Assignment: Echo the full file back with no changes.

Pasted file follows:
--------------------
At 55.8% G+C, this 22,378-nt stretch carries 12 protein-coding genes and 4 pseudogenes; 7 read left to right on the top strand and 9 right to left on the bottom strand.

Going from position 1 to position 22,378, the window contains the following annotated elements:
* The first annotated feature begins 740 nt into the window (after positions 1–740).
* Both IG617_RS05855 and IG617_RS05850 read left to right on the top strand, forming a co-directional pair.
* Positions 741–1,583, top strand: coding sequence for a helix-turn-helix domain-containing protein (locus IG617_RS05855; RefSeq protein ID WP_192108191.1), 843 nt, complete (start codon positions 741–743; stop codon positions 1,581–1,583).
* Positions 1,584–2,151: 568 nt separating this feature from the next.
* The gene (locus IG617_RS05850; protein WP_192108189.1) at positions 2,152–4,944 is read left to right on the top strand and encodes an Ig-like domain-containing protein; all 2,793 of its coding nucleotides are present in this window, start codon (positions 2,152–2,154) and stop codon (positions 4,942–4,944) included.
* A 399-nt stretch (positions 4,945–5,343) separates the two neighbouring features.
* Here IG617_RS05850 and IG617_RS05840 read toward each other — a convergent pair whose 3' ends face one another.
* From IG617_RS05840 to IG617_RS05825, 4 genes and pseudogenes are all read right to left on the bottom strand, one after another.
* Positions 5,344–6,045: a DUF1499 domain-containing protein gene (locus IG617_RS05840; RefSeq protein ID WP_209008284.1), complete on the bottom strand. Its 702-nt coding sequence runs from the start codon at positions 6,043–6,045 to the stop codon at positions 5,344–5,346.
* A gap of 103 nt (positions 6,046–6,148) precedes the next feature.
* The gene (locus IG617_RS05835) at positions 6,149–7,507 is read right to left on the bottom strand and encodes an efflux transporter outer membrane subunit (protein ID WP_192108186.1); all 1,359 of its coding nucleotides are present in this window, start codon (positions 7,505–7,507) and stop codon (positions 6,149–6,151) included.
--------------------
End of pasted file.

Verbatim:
At 55.8% G+C, this 22,378-nt stretch carries 12 protein-coding genes and 4 pseudogenes; 7 read left to right on the top strand and 9 right to left on the bottom strand.

Going from position 1 to position 22,378, the window contains the following annotated elements:
* The first annotated feature begins 740 nt into the window (after positions 1–740).
* Both IG617_RS05855 and IG617_RS05850 read left to right on the top strand, forming a co-directional pair.
* Positions 741–1,583, top strand: coding sequence for a helix-turn-helix domain-containing protein (locus IG617_RS05855; RefSeq protein ID WP_192108191.1), 843 nt, complete (start codon positions 741–743; stop codon positions 1,581–1,583).
* Positions 1,584–2,151: 568 nt separating this feature from the next.
* The gene (locus IG617_RS05850; protein WP_192108189.1) at positions 2,152–4,944 is read left to right on the top strand and encodes an Ig-like domain-containing protein; all 2,793 of its coding nucleotides are present in this window, start codon (positions 2,152–2,154) and stop codon (positions 4,942–4,944) included.
* A 399-nt stretch (positions 4,945–5,343) separates the two neighbouring features.
* Here IG617_RS05850 and IG617_RS05840 read toward each other — a convergent pair whose 3' ends face one another.
* From IG617_RS05840 to IG617_RS05825, 4 genes and pseudogenes are all read right to left on the bottom strand, one after another.
* Positions 5,344–6,045: a DUF1499 domain-containing protein gene (locus IG617_RS05840; RefSeq protein ID WP_209008284.1), complete on the bottom strand. Its 702-nt coding sequence runs from the start codon at positions 6,043–6,045 to the stop codon at positions 5,344–5,346.
* A gap of 103 nt (positions 6,046–6,148) precedes the next feature.
* The gene (locus IG617_RS05835) at positions 6,149–7,507 is read right to left on the bottom strand and encodes an efflux transporter outer membrane subunit (protein ID WP_192108186.1); all 1,359 of its coding nucleotides are present in this window, start codon (positions 7,505–7,507) and stop codon (positions 6,149–6,151) included.